Infrastructure Spending Should Be Spread Out

Keeping any sort of structure in good condition requires regular maintenance and, on occasion, replacement of worn-out components. That is, of course, easier said than done, particularly with roads and bridges.

Gov. Andrew Cuomo proposes spending $477 million statewide for the Consolidated Highway Improvement Program, which pays for local roads projects; and the Marchisell program, which pays for infrastructure capital projects; while also budgeting $100 million in highway aid through PAVE NY and $100 million for the BRIDGE NY program. That’s a lot of money, or at least, it seems like a lot of money.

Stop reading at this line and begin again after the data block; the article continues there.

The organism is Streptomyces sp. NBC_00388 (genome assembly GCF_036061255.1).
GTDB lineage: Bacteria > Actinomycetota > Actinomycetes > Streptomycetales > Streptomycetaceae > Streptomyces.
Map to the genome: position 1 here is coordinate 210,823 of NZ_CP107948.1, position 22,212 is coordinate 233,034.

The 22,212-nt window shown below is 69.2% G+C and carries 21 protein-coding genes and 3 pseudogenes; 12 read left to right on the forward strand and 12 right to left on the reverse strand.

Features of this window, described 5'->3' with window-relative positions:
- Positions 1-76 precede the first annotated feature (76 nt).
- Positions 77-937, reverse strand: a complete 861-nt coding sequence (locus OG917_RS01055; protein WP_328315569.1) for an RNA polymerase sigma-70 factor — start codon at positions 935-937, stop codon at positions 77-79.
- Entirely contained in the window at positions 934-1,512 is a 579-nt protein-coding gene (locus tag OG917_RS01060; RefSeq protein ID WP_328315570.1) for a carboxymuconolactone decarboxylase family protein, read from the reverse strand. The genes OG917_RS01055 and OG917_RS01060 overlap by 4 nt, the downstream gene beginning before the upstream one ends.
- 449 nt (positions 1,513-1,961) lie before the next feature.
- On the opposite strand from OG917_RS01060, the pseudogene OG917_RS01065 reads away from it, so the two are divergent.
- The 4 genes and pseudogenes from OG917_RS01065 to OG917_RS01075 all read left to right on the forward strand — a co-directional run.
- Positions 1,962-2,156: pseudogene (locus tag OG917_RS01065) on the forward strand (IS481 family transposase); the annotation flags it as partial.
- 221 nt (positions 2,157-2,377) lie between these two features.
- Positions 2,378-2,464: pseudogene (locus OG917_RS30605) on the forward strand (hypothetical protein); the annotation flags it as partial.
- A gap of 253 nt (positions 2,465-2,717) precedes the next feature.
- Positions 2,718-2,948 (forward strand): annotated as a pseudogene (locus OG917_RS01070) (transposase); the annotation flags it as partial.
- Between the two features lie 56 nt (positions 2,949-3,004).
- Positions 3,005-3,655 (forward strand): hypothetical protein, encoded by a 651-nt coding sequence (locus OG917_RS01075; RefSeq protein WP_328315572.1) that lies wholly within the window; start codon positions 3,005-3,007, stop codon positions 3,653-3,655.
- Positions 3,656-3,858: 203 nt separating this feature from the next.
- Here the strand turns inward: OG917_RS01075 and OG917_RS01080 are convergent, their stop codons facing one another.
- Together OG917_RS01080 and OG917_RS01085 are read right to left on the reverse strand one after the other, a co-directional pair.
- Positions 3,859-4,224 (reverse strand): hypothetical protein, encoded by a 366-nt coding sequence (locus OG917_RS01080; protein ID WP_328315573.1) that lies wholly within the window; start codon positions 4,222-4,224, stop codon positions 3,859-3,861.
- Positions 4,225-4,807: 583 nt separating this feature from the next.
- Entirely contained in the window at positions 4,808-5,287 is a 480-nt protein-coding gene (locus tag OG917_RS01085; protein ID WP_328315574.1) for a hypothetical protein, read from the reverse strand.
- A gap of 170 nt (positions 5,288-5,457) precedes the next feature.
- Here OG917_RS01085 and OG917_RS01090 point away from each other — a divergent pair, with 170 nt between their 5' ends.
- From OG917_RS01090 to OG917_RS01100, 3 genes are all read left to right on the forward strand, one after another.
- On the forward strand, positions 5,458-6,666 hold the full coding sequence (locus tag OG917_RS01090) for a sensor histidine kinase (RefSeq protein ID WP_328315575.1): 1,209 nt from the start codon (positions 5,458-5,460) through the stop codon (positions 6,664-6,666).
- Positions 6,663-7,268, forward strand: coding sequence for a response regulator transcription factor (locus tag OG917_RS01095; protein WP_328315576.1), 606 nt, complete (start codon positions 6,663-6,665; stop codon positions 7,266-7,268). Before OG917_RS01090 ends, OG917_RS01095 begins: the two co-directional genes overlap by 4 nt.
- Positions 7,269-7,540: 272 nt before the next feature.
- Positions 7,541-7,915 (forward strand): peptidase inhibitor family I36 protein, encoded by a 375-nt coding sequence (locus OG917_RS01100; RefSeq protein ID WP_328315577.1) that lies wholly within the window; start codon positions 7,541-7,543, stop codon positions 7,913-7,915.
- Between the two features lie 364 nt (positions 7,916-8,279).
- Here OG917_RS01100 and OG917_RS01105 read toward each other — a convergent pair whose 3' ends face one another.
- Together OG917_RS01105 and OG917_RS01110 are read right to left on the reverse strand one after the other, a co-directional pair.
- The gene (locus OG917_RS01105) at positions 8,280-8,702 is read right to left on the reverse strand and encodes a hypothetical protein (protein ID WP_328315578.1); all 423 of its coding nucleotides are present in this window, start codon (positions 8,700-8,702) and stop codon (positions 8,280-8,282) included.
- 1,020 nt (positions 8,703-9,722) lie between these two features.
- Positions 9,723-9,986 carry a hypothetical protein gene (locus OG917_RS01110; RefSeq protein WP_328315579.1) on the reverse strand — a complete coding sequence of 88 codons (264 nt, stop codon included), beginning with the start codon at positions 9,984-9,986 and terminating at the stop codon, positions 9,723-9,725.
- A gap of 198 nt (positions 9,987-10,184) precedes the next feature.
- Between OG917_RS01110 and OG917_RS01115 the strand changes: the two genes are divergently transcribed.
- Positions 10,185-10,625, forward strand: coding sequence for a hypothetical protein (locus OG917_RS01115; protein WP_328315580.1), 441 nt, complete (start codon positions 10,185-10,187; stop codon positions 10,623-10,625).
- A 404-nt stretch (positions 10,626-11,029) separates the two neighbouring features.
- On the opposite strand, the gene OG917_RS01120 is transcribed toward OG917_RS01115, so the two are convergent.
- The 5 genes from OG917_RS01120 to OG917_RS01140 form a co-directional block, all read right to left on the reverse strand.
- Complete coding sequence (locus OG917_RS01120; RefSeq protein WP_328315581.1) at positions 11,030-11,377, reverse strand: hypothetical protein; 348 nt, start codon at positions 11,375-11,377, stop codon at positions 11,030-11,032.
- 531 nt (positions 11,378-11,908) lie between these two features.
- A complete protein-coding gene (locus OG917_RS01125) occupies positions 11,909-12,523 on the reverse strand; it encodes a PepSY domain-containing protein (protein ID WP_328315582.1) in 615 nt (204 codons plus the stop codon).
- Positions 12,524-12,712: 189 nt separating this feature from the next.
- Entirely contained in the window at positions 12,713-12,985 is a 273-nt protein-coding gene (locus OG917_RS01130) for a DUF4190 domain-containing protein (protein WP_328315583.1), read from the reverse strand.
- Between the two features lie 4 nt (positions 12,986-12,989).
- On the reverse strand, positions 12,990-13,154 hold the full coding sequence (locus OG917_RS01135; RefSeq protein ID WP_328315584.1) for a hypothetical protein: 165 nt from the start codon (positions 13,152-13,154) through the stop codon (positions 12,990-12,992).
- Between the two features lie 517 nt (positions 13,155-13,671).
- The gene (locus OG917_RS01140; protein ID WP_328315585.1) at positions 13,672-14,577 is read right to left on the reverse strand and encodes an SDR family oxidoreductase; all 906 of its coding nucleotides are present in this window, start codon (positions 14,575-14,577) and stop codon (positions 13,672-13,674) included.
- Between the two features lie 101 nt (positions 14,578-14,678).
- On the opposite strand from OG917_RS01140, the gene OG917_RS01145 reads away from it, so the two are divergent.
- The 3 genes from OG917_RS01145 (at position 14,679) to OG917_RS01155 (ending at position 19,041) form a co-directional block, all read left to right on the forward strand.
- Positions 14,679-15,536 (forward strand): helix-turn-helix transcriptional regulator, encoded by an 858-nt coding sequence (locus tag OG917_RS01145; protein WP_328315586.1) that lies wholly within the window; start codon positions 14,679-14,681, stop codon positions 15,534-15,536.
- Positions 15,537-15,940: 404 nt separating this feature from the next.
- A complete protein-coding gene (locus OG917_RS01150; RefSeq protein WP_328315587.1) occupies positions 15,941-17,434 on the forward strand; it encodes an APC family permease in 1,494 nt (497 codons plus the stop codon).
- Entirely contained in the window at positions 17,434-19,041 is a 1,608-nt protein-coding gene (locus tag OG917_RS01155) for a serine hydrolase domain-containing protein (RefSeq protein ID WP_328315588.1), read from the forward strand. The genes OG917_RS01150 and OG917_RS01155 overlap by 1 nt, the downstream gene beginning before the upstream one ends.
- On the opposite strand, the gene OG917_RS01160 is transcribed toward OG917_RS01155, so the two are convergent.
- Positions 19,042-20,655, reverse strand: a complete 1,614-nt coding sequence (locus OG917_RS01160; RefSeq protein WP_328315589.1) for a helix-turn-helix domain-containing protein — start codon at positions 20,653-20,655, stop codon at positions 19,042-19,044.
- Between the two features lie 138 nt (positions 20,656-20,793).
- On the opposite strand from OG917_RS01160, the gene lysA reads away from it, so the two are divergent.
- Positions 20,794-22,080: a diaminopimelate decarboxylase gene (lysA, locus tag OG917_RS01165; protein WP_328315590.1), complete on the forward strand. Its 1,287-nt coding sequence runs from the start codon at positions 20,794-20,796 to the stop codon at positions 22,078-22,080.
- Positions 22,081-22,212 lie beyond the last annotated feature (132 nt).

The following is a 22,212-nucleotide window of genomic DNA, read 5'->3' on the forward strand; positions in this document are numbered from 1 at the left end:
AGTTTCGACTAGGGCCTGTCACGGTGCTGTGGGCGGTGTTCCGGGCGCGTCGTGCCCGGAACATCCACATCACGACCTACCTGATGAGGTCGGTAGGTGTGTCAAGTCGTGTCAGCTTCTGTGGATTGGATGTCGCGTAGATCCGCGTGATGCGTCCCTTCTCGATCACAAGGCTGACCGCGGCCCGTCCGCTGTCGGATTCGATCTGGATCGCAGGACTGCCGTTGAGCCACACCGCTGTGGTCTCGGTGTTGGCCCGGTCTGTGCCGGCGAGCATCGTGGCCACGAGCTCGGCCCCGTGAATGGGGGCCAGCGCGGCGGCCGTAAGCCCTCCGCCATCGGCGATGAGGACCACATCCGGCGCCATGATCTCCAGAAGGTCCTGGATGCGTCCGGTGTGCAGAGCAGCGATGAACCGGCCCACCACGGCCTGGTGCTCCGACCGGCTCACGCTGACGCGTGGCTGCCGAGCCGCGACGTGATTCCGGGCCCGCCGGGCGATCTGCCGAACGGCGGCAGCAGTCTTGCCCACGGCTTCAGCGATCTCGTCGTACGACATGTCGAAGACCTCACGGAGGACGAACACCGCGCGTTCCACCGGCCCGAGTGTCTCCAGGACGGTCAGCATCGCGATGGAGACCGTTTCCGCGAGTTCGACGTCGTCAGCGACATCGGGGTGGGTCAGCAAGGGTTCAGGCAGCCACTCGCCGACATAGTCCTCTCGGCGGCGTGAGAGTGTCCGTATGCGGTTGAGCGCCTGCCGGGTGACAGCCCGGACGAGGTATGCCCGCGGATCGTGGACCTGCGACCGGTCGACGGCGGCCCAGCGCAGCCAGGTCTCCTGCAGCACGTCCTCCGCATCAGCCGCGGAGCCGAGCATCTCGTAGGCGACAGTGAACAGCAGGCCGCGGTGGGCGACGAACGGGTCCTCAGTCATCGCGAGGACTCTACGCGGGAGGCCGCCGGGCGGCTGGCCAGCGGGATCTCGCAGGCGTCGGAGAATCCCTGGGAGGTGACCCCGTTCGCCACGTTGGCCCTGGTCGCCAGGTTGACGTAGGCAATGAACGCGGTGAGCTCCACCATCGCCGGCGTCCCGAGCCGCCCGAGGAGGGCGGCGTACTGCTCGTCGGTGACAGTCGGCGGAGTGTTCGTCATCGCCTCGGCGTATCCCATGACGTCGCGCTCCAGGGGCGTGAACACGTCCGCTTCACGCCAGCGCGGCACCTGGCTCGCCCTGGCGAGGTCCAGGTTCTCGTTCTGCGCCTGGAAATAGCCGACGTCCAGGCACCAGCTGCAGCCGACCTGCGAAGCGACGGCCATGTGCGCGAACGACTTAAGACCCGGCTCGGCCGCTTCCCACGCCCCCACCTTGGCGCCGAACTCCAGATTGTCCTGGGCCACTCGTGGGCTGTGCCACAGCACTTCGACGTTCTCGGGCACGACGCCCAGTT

Consider, though, that roughly 30 percent of the state’s highways are considered to be in bad condition while another 30 percent of bridges are said to be structurally deficient. And, assume there will be a lot of patching this summer after a winter full of freezing and thawing that means roads deteriorate faster than normal. Chances are that nearly $700 million will be just a drop in the bucket compared to the money New York and its municipalities need to spend just to maintain the status quo.

We hope state legislators keep that in mind when talking about state spending. Rather than implementing new programs that benefit only a few, perhaps more money should be budgeted for infrastructure that everyone uses.

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